Photo of the Week. Waxing gibbous just past first
Astronomy news for the week starting Friday, January 6, 2012.
Welcome to Skylights' first full week of the New Year with hopes
for all good things in 2012.
And we start with a quiet week, with the full Moon reached the night of Sunday, January 8.
The evenings of Friday the 6th and Saturday the 7th we thus see the
Moon rising in the fat waxing gibbous
phase, while during the remainder of the week the Moon fades in the
waning gibbous while still shedding
considerable Moonlight upon the land.
Given the way the planets are spread across the sky, the Moon in
its easterly progression against the stars meets up with none at
Leaving our lunar companion, we begin the evening parade with Venus. Now setting more than an hour past the end of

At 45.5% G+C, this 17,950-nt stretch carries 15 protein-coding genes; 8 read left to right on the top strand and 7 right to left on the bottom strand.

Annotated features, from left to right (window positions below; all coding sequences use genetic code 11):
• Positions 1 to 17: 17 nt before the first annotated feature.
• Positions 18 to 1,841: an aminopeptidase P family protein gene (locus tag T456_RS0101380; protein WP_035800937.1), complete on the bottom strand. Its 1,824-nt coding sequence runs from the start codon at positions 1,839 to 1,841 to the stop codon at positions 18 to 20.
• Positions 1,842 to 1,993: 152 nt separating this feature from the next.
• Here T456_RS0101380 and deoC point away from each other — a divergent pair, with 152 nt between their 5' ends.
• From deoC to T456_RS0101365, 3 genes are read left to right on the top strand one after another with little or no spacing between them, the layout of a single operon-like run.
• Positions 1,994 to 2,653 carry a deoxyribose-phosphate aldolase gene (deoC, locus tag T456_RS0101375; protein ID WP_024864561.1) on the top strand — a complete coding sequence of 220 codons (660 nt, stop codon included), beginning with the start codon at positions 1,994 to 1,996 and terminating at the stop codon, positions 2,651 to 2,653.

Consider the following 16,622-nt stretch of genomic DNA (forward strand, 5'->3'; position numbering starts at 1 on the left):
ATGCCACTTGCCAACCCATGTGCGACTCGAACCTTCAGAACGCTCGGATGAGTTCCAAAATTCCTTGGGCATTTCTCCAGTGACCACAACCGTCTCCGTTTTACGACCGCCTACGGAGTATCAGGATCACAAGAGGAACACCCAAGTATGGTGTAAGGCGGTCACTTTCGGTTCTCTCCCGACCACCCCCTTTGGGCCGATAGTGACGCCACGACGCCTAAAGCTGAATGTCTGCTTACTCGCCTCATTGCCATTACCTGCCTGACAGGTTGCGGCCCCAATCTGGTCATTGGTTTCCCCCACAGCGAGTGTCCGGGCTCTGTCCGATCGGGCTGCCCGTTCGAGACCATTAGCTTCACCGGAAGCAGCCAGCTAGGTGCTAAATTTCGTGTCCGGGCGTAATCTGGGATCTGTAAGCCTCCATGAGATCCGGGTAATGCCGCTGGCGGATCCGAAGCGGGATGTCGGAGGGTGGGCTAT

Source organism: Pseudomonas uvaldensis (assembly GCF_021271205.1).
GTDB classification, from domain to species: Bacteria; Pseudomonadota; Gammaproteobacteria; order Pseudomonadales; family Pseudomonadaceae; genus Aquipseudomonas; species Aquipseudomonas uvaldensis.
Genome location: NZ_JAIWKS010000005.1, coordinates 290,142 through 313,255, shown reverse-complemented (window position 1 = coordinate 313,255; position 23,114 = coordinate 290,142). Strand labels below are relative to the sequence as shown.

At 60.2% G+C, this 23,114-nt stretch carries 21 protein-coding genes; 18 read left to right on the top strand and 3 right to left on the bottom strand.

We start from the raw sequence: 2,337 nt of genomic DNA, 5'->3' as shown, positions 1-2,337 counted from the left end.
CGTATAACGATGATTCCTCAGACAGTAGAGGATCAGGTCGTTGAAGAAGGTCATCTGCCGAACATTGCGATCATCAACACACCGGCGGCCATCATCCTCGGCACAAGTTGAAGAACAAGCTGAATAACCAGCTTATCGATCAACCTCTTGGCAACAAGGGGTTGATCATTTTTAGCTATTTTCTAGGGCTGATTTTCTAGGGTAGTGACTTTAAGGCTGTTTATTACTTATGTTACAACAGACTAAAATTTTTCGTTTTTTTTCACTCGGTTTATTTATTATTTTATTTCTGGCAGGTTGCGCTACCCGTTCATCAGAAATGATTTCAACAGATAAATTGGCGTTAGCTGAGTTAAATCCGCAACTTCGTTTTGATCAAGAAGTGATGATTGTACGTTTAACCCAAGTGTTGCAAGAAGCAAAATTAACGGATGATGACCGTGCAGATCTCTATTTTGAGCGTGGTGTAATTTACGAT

twilight, the planet makes a brilliant impact in the southwest as
darkness settles in. The night of Thursday the 12th, it passes
just over a degree south of Neptune. Then
as twilight draws to a close, you can admire the second brightest
of planets, Jupiter, which crosses the meridian to the south just about as
twilight ends, then spends the rest of the night in the western sky
until it sets around 1:30 AM. Next in the progression is Mars. Rising in southeastern Leo about 10 PM, the red planet does not transit the
meridian until 4:30 AM, well over an hour before dawn begins to
light the sky. Saturn, though, remains a morning object. The ringed
planet, rising still to the northeast of Spica in Virgo just a hair before Jupiter sets, finally crosses
to the south about as it fades into morning's light.
By the time the sky darkens, the Great Square of Pegasus will have moved over into the western half of
the sky. With early Moonlight fading away, directly south of the
Square's center find the Circlet
of Pisces, the ring representing
part of the western of the two Fishes. The remainder of the constellation then wraps dimly to the
south and east around the celestial Horse. For stark contrast then
look to the east to find Orion
with his three-star Belt, the
figure so bright that Moonlight hardly bothers him at all.